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Do Market Pressures Induce Economic Efficiency? The Case of Slovenian Manufacturing, 1994–2001

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  • Peter F. Orazem

    () (Department of Economics, 267 Heady Hall, Iowa State University, Ames, IA 50011-1070, USA)

  • Milan Vodopivec

    () (World Bank, 1818 H Street NW, Washington, DC 20433, USA)

Abstract

Using a unique longitudinal data set on all manufacturing firms in Slovenia from 1994 to 2001, this article analyzes how firm efficiency changed in response to changing competitive pressures associated with the transition to market. Results show that the period was one of atypically rapid growth of total factor productivity (TFP). The rise in firm efficiency occurs across almost all industries and firm types: large or small, state or private, domestic or foreign owned. Changes in firm ownership type have no direct impact on firm efficiency. However, increased market competition related to rising market share of private firms, new market entrants, foreign-owned firms, and international trade raises TFP across all firms in an industry, whether private or state owned. In addition, competitive pressures that sort out inefficient firms of all types and retain the most efficient, coupled with the entry of new private firms that are at least as efficient as surviving firms, prove to be the major source of TFP gains. Results strongly confirm that market competition fosters efficiency.

Suggested Citation

  • Peter F. Orazem & Milan Vodopivec, 2009. "Do Market Pressures Induce Economic Efficiency? The Case of Slovenian Manufacturing, 1994–2001," Southern Economic Journal, Southern Economic Association, vol. 76(2), pages 553-576, October.
  • Handle: RePEc:sej:ancoec:v:76:2:y:2009:p:553-576
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    File URL: http://dx.doi.org/10.4284/sej.2009.76.2.553
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    References listed on IDEAS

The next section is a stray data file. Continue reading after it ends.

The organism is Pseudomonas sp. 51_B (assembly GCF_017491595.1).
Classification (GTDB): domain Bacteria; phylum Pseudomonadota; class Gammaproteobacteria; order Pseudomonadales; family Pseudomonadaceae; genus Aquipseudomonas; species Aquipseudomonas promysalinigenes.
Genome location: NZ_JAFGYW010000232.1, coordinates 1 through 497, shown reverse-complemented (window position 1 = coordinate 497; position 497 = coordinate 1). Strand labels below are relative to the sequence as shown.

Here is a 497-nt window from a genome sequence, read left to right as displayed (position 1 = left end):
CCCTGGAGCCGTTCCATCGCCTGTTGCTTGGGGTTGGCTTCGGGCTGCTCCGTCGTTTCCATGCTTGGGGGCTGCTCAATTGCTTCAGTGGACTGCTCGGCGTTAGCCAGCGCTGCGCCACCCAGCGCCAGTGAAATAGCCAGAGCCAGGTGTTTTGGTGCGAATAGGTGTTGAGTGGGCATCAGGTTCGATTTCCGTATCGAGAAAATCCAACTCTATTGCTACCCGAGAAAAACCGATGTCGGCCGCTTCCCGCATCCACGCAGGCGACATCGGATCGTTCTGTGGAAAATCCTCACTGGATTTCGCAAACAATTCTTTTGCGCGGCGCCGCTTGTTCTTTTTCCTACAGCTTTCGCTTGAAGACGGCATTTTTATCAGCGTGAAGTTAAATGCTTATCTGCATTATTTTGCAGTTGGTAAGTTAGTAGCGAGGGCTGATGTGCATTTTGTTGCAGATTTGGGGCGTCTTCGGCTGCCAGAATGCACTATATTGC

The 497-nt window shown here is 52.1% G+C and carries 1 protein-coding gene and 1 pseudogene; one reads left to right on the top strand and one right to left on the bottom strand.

as
    1. Saul Estrin, 2002. "Competition and Corporate Governance in Transition," Journal of Economic Perspectives, American Economic Association, vol. 16(1), pages 101-124, Winter.
    2. Milan Vodopivec & Peter F. Orazem, 2000. "Male-female differences in labor market outcomes during the early transition to market: The cases of Estonia and Slovenia," Journal of Population Economics, Springer;European Society for Population Economics, vol. 13(2), pages 283-303.
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    Citations

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    Cited by:

    1. Machek Ondrej, 2012. "Data Issues In Total Factor Productivity Benchmarking: A Central European Perspective," Annals of Faculty of Economics, University of Oradea, Faculty of Economics, vol. 1(2), pages 219-225, December.
    2. repec:eee:jcecon:v:46:y:2018:i:1:p:381-412 is not listed on IDEAS
    3. Elizabeth M. King & Claudio E. Montenegro & Peter F. Orazem, 2012. "Economic Freedom, Human Rights, and the Returns to Human Capital: An Evaluation of the Schultz Hypothesis," Economic Development and Cultural Change, University of Chicago Press, vol. 61(1), pages 39-72.
    4. Milan Vodopivec & Lilijana Madjar & Primoz Dolenc, 2009. "Empirical Analysis of the Severance Pay Non-Performance in Slovenia," Managing Global Transitions, University of Primorska, Faculty of Management Koper, vol. 7(4), pages 333-348.
    5. Tyrowicz, Joanna & van der Velde, Lucas, 2018. "Labor reallocation and demographics," Journal of Comparative Economics, Elsevier, vol. 46(1), pages 381-412.

    More about this item

    JEL classification:

    • O4 - Economic Development, Innovation, Technological Change, and Growth - - Economic Growth and Aggregate Productivity
    • P3 - Economic Systems - - Socialist Institutions and Their Transitions
    • L1 - Industrial Organization - - Market Structure, Firm Strategy, and Market Performance

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